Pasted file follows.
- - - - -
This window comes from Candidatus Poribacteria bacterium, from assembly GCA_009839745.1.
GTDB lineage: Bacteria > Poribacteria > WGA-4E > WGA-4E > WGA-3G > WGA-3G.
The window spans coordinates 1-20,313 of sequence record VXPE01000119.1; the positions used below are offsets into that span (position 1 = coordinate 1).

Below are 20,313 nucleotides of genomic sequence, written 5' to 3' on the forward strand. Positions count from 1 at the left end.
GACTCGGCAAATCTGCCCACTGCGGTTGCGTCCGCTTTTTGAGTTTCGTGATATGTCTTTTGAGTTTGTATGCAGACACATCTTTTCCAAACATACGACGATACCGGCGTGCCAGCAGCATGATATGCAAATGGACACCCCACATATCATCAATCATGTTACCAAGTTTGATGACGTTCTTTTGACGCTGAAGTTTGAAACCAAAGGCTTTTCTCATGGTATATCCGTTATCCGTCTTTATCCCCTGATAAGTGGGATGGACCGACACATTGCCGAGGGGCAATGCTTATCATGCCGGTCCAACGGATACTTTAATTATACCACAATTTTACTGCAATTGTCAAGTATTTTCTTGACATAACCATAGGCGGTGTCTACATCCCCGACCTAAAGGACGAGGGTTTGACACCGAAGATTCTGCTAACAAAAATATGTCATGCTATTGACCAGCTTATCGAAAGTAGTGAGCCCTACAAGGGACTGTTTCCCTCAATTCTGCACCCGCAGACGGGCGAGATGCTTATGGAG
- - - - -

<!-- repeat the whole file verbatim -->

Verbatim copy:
This window comes from Candidatus Poribacteria bacterium, from assembly GCA_009839745.1.
GTDB lineage: Bacteria > Poribacteria > WGA-4E > WGA-4E > WGA-3G > WGA-3G.
The window spans coordinates 1-20,313 of sequence record VXPE01000119.1; the positions used below are offsets into that span (position 1 = coordinate 1).

Below are 20,313 nucleotides of genomic sequence, written 5' to 3' on the forward strand. Positions count from 1 at the left end.
GACTCGGCAAATCTGCCCACTGCGGTTGCGTCCGCTTTTTGAGTTTCGTGATATGTCTTTTGAGTTTGTATGCAGACACATCTTTTCCAAACATACGACGATACCGGCGTGCCAGCAGCATGATATGCAAATGGACACCCCACATATCATCAATCATGTTACCAAGTTTGATGACGTTCTTTTGACGCTGAAGTTTGAAACCAAAGGCTTTTCTCATGGTATATCCGTTATCCGTCTTTATCCCCTGATAAGTGGGATGGACCGACACATTGCCGAGGGGCAATGCTTATCATGCCGGTCCAACGGATACTTTAATTATACCACAATTTTACTGCAATTGTCAAGTATTTTCTTGACATAACCATAGGCGGTGTCTACATCCCCGACCTAAAGGACGAGGGTTTGACACCGAAGATTCTGCTAACAAAAATATGTCATGCTATTGACCAGCTTATCGAAAGTAGTGAGCCCTACAAGGGACTGTTTCCCTCAATTCTGCACCCGCAGACGGGCGAGATGCTTATGGAG